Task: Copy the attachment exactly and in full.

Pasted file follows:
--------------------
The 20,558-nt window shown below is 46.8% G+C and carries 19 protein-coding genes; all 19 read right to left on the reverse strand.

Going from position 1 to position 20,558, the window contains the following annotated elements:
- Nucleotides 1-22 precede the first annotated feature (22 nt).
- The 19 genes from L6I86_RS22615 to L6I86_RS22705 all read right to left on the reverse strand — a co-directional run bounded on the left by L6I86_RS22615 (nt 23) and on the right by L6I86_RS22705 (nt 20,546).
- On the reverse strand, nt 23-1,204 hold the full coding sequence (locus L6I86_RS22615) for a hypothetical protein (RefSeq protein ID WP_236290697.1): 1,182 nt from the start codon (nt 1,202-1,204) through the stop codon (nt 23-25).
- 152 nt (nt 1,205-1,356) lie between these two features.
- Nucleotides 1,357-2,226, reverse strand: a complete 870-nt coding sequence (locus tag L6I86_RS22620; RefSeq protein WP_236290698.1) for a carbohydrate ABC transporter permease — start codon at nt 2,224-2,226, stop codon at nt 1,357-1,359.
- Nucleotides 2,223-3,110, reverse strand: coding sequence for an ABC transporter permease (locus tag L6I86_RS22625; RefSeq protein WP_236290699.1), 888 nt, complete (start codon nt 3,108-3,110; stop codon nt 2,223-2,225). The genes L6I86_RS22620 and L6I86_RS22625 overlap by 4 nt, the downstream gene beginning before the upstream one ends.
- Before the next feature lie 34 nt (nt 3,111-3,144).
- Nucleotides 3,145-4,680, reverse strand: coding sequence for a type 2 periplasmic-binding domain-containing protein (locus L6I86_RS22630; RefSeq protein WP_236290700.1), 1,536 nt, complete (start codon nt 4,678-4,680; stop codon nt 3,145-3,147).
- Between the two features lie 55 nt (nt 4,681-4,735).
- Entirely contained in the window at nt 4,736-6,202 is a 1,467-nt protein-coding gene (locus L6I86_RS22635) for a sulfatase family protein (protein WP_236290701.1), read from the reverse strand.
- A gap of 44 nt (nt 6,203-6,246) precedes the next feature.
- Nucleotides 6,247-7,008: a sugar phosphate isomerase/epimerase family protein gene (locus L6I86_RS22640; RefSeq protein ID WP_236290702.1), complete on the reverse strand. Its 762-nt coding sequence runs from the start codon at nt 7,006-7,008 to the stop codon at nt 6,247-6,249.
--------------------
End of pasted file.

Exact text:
The 20,558-nt window shown below is 46.8% G+C and carries 19 protein-coding genes; all 19 read right to left on the reverse strand.

Going from position 1 to position 20,558, the window contains the following annotated elements:
- Nucleotides 1-22 precede the first annotated feature (22 nt).
- The 19 genes from L6I86_RS22615 to L6I86_RS22705 all read right to left on the reverse strand — a co-directional run bounded on the left by L6I86_RS22615 (nt 23) and on the right by L6I86_RS22705 (nt 20,546).
- On the reverse strand, nt 23-1,204 hold the full coding sequence (locus L6I86_RS22615) for a hypothetical protein (RefSeq protein ID WP_236290697.1): 1,182 nt from the start codon (nt 1,202-1,204) through the stop codon (nt 23-25).
- 152 nt (nt 1,205-1,356) lie between these two features.
- Nucleotides 1,357-2,226, reverse strand: a complete 870-nt coding sequence (locus tag L6I86_RS22620; RefSeq protein WP_236290698.1) for a carbohydrate ABC transporter permease — start codon at nt 2,224-2,226, stop codon at nt 1,357-1,359.
- Nucleotides 2,223-3,110, reverse strand: coding sequence for an ABC transporter permease (locus tag L6I86_RS22625; RefSeq protein WP_236290699.1), 888 nt, complete (start codon nt 3,108-3,110; stop codon nt 2,223-2,225). The genes L6I86_RS22620 and L6I86_RS22625 overlap by 4 nt, the downstream gene beginning before the upstream one ends.
- Before the next feature lie 34 nt (nt 3,111-3,144).
- Nucleotides 3,145-4,680, reverse strand: coding sequence for a type 2 periplasmic-binding domain-containing protein (locus L6I86_RS22630; RefSeq protein WP_236290700.1), 1,536 nt, complete (start codon nt 4,678-4,680; stop codon nt 3,145-3,147).
- Between the two features lie 55 nt (nt 4,681-4,735).
- Entirely contained in the window at nt 4,736-6,202 is a 1,467-nt protein-coding gene (locus L6I86_RS22635) for a sulfatase family protein (protein WP_236290701.1), read from the reverse strand.
- A gap of 44 nt (nt 6,203-6,246) precedes the next feature.
- Nucleotides 6,247-7,008: a sugar phosphate isomerase/epimerase family protein gene (locus L6I86_RS22640; RefSeq protein ID WP_236290702.1), complete on the reverse strand. Its 762-nt coding sequence runs from the start codon at nt 7,006-7,008 to the stop codon at nt 6,247-6,249.